This Day in 1966: Peter Tork Plays Solo at the Troubadour
52 years today, Peter Tork played a date by himself at the Troubadour, getting a chance to make a name for himself just in time to set aside his solo career in favor of making a Monkee out of himself.
Tork had been part of the burgeoning folk music scene in New York’s famed Greenwich Village during the first part of the 1960s, along with several other notable artists, among them Stephen Stills. When Stills auditioned for The Monkees, he might not have gotten one of the lead roles himself, but he did suggest that they give Tork a shot at the series, a gesture which transformed Tork’s future in a way that neither he nor Stills could ever have imagined.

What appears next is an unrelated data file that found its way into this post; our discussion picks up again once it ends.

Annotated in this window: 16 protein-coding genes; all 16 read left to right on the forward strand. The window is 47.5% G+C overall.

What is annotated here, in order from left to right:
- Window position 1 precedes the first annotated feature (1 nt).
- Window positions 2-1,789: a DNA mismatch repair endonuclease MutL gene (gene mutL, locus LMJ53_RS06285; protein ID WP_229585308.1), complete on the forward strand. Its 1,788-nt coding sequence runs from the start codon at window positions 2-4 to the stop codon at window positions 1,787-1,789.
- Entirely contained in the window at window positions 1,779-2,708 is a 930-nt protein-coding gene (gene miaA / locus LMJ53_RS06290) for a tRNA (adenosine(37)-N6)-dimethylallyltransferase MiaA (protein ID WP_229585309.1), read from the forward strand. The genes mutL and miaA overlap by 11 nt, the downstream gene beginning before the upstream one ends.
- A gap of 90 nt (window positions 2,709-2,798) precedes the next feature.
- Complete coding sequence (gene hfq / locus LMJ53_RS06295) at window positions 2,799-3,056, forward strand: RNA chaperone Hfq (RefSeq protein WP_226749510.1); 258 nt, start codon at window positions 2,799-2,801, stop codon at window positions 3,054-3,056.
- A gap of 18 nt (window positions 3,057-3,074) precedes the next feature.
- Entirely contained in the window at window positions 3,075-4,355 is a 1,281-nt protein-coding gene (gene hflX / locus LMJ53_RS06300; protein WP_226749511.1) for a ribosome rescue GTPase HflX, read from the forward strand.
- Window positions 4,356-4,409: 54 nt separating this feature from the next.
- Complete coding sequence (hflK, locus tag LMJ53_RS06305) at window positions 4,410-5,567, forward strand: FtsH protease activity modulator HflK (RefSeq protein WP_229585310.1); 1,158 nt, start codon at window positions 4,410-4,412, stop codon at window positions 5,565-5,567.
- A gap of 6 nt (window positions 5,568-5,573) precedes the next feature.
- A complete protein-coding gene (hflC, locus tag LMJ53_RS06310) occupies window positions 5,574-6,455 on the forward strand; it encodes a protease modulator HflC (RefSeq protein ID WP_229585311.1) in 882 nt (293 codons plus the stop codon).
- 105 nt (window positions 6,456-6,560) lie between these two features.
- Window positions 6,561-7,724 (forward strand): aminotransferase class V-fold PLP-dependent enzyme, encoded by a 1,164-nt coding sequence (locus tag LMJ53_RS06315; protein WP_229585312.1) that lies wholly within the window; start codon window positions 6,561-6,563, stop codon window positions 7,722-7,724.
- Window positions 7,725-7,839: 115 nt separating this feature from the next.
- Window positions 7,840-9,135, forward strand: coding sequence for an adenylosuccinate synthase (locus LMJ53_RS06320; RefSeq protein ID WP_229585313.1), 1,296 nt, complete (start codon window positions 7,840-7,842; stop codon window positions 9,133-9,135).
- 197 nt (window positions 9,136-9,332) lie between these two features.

Tork, however, was already deeply involved in folk, so it’s not inconceivable that scoring a shot at playing at the Troubadour couldn’t have eventually led to a boost in his profile to such a degree that he became a big name in his own right. Once Tork became a member of The Monkees, however, he wasn’t in a position to pursue his solo endeavors as often as he might liked, nor was he in a position to do much in the way of songwriting for The Monkees.
As such, Tork’s Troubadour gig is looked back on as a true what-might-have-been moment.
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